In The Moral Economy of Elections in Africa: Democracy, Voting and Virtue, Nic Cheeseman, Gabrielle Lynch and Justin Willis explore moral claim-making in elections in Africa, focusing on the electoral history and experiences of Ghana, Uganda and Kenya. This book offers a new way of thinking about election studies in Africa and will guide researchers in understanding the complexities of political subjectivities and how claims of virtue shape political behaviour, finds Sewordor Toklo.
The Moral Economy of Elections in Africa: Democracy, Voting and Virtue. Nic Cheeseman, Gabrielle Lynch and Justin Willis. Cambridge University Press. 2020.
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For their new study, The Moral Economy of Elections in Africa, Nic Cheeseman, Gabrielle Lynch and Justin Willis, scholars at the Universities of Birmingham, Warwick and Durham respectively, conducted research between the period of 2014 and 2017 in Ghana, Uganda and Kenya. The book discusses moral claim-making during elections in Africa and suggests a new way of studying African elections.
The book focuses on politicians and electorates that make claims, and how voters respond to electoral manipulations. Elections are expected to be an avenue for voters and politicians to justify themselves to make a demand. As a result, both politicians and electorates are interested in talking about what is good and right so that other people can see them as moral actors behaving correctly.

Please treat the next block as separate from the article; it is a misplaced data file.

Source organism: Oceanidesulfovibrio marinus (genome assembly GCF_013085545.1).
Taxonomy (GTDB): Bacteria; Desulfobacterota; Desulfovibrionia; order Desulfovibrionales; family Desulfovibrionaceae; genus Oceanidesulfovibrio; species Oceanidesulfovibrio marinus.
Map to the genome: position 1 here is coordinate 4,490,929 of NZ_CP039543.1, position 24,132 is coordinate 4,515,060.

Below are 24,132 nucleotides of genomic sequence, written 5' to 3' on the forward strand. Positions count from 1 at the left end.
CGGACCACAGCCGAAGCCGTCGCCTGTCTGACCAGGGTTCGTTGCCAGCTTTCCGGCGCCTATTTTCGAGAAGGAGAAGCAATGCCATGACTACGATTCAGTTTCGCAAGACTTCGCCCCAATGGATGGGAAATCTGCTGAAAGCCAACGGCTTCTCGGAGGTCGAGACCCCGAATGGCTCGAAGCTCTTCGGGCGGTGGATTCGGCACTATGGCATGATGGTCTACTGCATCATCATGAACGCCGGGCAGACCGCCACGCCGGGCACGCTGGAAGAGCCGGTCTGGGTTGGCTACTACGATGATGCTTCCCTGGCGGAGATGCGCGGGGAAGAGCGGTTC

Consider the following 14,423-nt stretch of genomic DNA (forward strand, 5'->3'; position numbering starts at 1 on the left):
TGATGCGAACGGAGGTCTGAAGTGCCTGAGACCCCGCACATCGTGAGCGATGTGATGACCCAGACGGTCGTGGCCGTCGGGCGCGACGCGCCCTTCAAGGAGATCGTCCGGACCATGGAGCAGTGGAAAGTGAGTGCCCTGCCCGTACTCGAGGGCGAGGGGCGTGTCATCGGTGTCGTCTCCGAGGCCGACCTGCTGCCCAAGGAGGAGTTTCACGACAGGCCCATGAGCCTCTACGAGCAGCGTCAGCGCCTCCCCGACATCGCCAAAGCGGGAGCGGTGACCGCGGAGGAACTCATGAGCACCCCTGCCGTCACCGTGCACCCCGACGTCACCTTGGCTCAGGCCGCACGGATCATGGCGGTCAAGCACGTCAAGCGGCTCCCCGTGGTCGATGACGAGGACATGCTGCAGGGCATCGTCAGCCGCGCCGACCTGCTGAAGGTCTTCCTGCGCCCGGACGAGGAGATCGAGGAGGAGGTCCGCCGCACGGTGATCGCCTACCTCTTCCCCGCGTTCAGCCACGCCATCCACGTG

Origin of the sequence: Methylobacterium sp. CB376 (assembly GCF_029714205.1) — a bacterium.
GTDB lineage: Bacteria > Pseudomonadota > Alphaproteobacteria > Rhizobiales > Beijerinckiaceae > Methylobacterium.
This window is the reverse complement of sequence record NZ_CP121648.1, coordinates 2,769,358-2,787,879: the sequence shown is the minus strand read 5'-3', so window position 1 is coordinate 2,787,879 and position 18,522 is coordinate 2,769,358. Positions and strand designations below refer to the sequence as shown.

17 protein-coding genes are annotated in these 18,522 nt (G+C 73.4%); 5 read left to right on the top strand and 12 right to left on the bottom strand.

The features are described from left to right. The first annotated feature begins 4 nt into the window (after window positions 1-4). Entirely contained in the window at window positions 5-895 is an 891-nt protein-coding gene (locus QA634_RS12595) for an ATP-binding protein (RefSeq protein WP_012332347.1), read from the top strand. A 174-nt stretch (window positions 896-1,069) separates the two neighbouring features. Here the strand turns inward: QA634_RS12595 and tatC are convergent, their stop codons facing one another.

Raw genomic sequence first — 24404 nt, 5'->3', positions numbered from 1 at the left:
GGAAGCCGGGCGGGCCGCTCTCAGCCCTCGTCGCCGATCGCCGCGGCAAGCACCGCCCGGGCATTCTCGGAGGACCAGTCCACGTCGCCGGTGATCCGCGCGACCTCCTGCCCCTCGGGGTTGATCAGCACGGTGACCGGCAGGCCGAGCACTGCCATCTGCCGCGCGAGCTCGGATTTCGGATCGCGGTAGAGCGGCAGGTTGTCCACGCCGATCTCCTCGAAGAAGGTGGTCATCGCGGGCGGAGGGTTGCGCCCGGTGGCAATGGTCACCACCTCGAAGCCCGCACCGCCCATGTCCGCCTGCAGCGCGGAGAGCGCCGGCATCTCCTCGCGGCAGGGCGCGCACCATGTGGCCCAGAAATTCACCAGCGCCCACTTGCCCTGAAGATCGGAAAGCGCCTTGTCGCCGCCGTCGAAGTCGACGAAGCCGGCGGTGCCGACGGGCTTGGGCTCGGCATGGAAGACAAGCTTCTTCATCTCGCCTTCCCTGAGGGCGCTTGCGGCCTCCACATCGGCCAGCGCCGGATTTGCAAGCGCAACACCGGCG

The first chapter of the book provides a conceptual framework for the moral narratives that became the theoretical basis for the research. The second chapter analyses the electoral history of Ghana, Uganda and Kenya, where Ghana is generally identified as a successful democratic country in Africa. Chapter Three provides an overview of electoral management, where all three countries are seen to have similar cultural and institutional frameworks. The fourth chapter focuses on how international election observation influences electoral credibility. It also highlights the roles and challenges for domestic observers.
Chapter Five is dedicated to the role of civil society groups in promoting human rights and voter education, and how individuals who work for civil society groups are also faced with different registers of virtues. Chapter Six demonstrates that while politicians break electoral rules, they always try to prove to voters that they have high moral authority. The final chapter discusses behaviour such as electoral participation, and how voters condemn vote-buying, political violence, ballot-box stuffing and rigging.
Image Credit: ‘Citizens queing to vote’ by Anthony Karanja licensed under CC BY 2.0
The authors rely on a survey, in-depth qualitative research, archival research and laboratory games in their study. Besides this, three sub-national representative samples have been analysed. Three key themes run throughout the studies. The first is that holders of state office view the use of universal adult suffrage to be ‘stateness’. ‘Stateness’ here refers to the legitimacy of the state’s officeholders and it is elections through universal adult suffrage that produce this legitimacy. Secondly, elections remain popular and are demanded by the public. Thirdly, elections provide an opportunity for citizens to make claims about virtue – where the civic (concerning procedural bureaucracy, meritocracy and public goods provision) and patrimony (patron-client engagement that is focused on reciprocity) are brought together. The third theme brings to light the idea of the moral economy and much of the book’s discussion relates to this third argument.